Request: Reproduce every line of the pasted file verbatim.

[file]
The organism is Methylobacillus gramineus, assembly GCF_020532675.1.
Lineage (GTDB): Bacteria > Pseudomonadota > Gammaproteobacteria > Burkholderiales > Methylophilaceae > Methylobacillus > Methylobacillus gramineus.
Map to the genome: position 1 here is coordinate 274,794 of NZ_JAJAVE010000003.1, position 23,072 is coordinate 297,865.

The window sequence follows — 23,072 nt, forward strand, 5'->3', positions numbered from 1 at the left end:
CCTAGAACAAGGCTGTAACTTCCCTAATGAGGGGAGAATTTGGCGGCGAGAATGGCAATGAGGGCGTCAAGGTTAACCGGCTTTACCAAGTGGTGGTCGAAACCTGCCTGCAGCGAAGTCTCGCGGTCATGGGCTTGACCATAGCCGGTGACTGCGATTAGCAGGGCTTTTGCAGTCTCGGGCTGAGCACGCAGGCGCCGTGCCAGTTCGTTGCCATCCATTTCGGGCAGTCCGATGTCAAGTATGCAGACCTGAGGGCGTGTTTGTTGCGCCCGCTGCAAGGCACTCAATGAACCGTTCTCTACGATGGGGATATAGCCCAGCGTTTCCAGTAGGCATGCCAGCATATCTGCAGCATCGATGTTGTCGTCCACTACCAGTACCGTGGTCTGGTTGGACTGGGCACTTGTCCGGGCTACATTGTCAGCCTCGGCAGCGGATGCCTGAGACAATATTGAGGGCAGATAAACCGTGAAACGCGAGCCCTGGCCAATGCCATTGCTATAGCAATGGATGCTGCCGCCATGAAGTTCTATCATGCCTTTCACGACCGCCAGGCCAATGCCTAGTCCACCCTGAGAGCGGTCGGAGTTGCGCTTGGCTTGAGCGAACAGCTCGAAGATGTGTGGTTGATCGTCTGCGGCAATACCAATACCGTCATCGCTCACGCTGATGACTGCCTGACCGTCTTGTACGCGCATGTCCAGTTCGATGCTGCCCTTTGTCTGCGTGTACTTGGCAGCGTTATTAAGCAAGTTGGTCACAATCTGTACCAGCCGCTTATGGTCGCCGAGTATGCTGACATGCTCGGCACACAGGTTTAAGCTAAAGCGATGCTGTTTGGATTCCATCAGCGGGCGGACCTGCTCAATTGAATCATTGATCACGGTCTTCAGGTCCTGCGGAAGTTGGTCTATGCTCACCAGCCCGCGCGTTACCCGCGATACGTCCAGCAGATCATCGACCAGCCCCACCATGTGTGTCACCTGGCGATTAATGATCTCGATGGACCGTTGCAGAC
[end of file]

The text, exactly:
The organism is Methylobacillus gramineus, assembly GCF_020532675.1.
Lineage (GTDB): Bacteria > Pseudomonadota > Gammaproteobacteria > Burkholderiales > Methylophilaceae > Methylobacillus > Methylobacillus gramineus.
Map to the genome: position 1 here is coordinate 274,794 of NZ_JAJAVE010000003.1, position 23,072 is coordinate 297,865.

The window sequence follows — 23,072 nt, forward strand, 5'->3', positions numbered from 1 at the left end:
CCTAGAACAAGGCTGTAACTTCCCTAATGAGGGGAGAATTTGGCGGCGAGAATGGCAATGAGGGCGTCAAGGTTAACCGGCTTTACCAAGTGGTGGTCGAAACCTGCCTGCAGCGAAGTCTCGCGGTCATGGGCTTGACCATAGCCGGTGACTGCGATTAGCAGGGCTTTTGCAGTCTCGGGCTGAGCACGCAGGCGCCGTGCCAGTTCGTTGCCATCCATTTCGGGCAGTCCGATGTCAAGTATGCAGACCTGAGGGCGTGTTTGTTGCGCCCGCTGCAAGGCACTCAATGAACCGTTCTCTACGATGGGGATATAGCCCAGCGTTTCCAGTAGGCATGCCAGCATATCTGCAGCATCGATGTTGTCGTCCACTACCAGTACCGTGGTCTGGTTGGACTGGGCACTTGTCCGGGCTACATTGTCAGCCTCGGCAGCGGATGCCTGAGACAATATTGAGGGCAGATAAACCGTGAAACGCGAGCCCTGGCCAATGCCATTGCTATAGCAATGGATGCTGCCGCCATGAAGTTCTATCATGCCTTTCACGACCGCCAGGCCAATGCCTAGTCCACCCTGAGAGCGGTCGGAGTTGCGCTTGGCTTGAGCGAACAGCTCGAAGATGTGTGGTTGATCGTCTGCGGCAATACCAATACCGTCATCGCTCACGCTGATGACTGCCTGACCGTCTTGTACGCGCATGTCCAGTTCGATGCTGCCCTTTGTCTGCGTGTACTTGGCAGCGTTATTAAGCAAGTTGGTCACAATCTGTACCAGCCGCTTATGGTCGCCGAGTATGCTGACATGCTCGGCACACAGGTTTAAGCTAAAGCGATGCTGTTTGGATTCCATCAGCGGGCGGACCTGCTCAATTGAATCATTGATCACGGTCTTCAGGTCCTGCGGAAGTTGGTCTATGCTCACCAGCCCGCGCGTTACCCGCGATACGTCCAGCAGATCATCGACCAGCCCCACCATGTGTGTCACCTGGCGATTAATGATCTCGATGGACCGTTGCAGAC